Turning Carol Stream Blue, GREEN
Air Quality Article Count: 3
Most of us take for granted the air that we breathe.
We don't think that every time we inhale we are not only breathing in life sustaining oxygen but also other gasses, elements and particulate matter, all of which can be dangerous to our health.
According to the Illinois Environmental Protection Agency (IEPA), "Illinois has made significant strides in improving air quality." Over the last decade particulate matter has decreased.
- Particulate Matter 8%
- Sulfur Dioxide 36%
- Nitrogen Dioxide 6%
- Carbon Monoxide 32%
- Lead 30%
- Ozone 10%
Even with these significant decreases, air pollution is still a concern. Carol Stream is working to improve both indoor and outdoor air quality.
Energy Conservation Article Count: 7
Energy conservation is the practice of decreasing the quantity of energy used by efficient energy use or by reduced energy consumption.
The benefits of energy conservation are countless and include consumer/corporate savings, environmental/climate protection, national security and personal security and comfort.
Energy conservation and associated lowered energy demand is a driving force in research and development of renewable energy sources that in turn gives consumers greater flexibility in choosing a preferred method of energy production and forestalls the need for new power plants and energy imports.
In Carol Stream, the Village is committed to reducing the community's carbon footprint and one of the more effective ways to achieve this aim is to encourage its residents and business owners to assume their role as energy steward where they live and work. Residents and businesses looking for proven ways to reduce their energy use should reference the Alliance to Save Energy web site for a primer on energy reduction strategies.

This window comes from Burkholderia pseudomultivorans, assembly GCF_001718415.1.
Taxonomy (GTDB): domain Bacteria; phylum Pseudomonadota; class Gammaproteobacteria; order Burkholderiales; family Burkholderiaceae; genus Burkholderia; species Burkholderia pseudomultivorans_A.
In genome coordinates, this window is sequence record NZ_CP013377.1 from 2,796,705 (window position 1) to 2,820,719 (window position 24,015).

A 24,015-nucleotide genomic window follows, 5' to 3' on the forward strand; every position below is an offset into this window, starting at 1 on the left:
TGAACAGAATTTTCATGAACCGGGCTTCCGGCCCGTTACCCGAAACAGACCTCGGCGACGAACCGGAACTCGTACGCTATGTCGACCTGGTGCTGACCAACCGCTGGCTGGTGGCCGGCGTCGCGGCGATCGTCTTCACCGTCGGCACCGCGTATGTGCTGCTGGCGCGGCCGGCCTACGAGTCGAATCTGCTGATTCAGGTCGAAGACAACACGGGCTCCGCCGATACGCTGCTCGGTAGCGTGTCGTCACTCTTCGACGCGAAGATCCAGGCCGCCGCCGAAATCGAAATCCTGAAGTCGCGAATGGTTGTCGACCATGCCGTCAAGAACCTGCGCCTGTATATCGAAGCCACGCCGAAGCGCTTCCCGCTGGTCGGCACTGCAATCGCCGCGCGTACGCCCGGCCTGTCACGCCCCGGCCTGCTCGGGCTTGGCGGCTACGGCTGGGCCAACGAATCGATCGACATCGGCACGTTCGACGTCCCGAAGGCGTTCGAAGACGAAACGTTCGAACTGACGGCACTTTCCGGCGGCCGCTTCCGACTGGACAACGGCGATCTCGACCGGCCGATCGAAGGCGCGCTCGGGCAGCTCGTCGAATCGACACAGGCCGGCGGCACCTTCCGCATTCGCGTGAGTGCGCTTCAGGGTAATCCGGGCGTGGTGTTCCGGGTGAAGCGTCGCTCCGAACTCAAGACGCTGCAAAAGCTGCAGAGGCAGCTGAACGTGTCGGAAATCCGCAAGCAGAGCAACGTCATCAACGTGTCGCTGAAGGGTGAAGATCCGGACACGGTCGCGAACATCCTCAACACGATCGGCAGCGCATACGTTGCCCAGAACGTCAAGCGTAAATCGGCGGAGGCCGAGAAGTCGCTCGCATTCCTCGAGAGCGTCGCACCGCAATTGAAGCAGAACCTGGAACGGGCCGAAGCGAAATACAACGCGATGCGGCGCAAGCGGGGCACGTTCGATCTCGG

Energy Conservation Topics - Click Links Below to Learn More
Natural Environments Article Count: 4
Carol Stream is fortunate to have many natural areas within and adjacent to its boundaries.
These natural areas can be wetlands, riparian (stream) corridors, ponds or lakes, native prairies and forests.
Some of these are naturally occurring while others are man-made, such as our naturalized pond shorelines that include bioengineered wetlands and native prairie buffers.
Natural areas play a vital role in our environment. They provide habitat for a variety of animals, they lessen the amount of storm water runoff and can provide flood storage thereby reducing flood damages, they help filter out storm water pollutants and prevent soil erosion, they are a source of oxygen, they help cool the environment, they provide active and passive recreational space, they improve land values and lessen the overall impact of development. For these reasons and others it is important that Carol Stream maintain the valuable resources.
Natural Environment Topics - Click Links Below to Learn More
Recycling Initiatives Article Count: 13
Recycling is the process of transforming old materials into new products.
In doing so, old materials become the raw materials for the manufacture of useful materials thereby reducing the consumption of fresh raw materials, energy usage, air from incineration and water from pollution by reducing the need for 'conventional' waste disposal and consequently lowering greenhouse gas emissions as compared to virgin production.
Recyclables typically originate from homes, businesses and industry and include glass, paper, metal, textiles and plastics. Recycling is the third component of the "Reduce, Reuse, Recycle" waste hierarchy.